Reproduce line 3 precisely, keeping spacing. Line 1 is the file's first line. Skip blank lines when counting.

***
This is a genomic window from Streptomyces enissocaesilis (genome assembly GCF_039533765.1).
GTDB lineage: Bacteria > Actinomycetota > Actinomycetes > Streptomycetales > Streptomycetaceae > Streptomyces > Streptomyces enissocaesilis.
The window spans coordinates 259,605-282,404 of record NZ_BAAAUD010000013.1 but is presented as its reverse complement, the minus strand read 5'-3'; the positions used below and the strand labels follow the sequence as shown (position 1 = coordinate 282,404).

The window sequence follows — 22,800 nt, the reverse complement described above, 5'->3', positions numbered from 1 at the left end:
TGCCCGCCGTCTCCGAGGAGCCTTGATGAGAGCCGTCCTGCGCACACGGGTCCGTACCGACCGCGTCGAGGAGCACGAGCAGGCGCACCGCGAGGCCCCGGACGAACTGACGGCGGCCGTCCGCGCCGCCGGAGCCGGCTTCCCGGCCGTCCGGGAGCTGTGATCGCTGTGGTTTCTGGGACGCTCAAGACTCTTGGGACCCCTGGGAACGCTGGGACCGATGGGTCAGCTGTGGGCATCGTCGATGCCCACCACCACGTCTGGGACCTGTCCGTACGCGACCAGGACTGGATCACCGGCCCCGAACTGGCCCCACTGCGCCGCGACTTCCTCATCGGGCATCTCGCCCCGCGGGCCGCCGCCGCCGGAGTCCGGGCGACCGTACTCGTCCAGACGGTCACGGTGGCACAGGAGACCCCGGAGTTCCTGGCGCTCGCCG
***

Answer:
The window spans coordinates 259,605-282,404 of record NZ_BAAAUD010000013.1 but is presented as its reverse complement, the minus strand read 5'-3'; the positions used below and the strand labels follow the sequence as shown (position 1 = coordinate 282,404).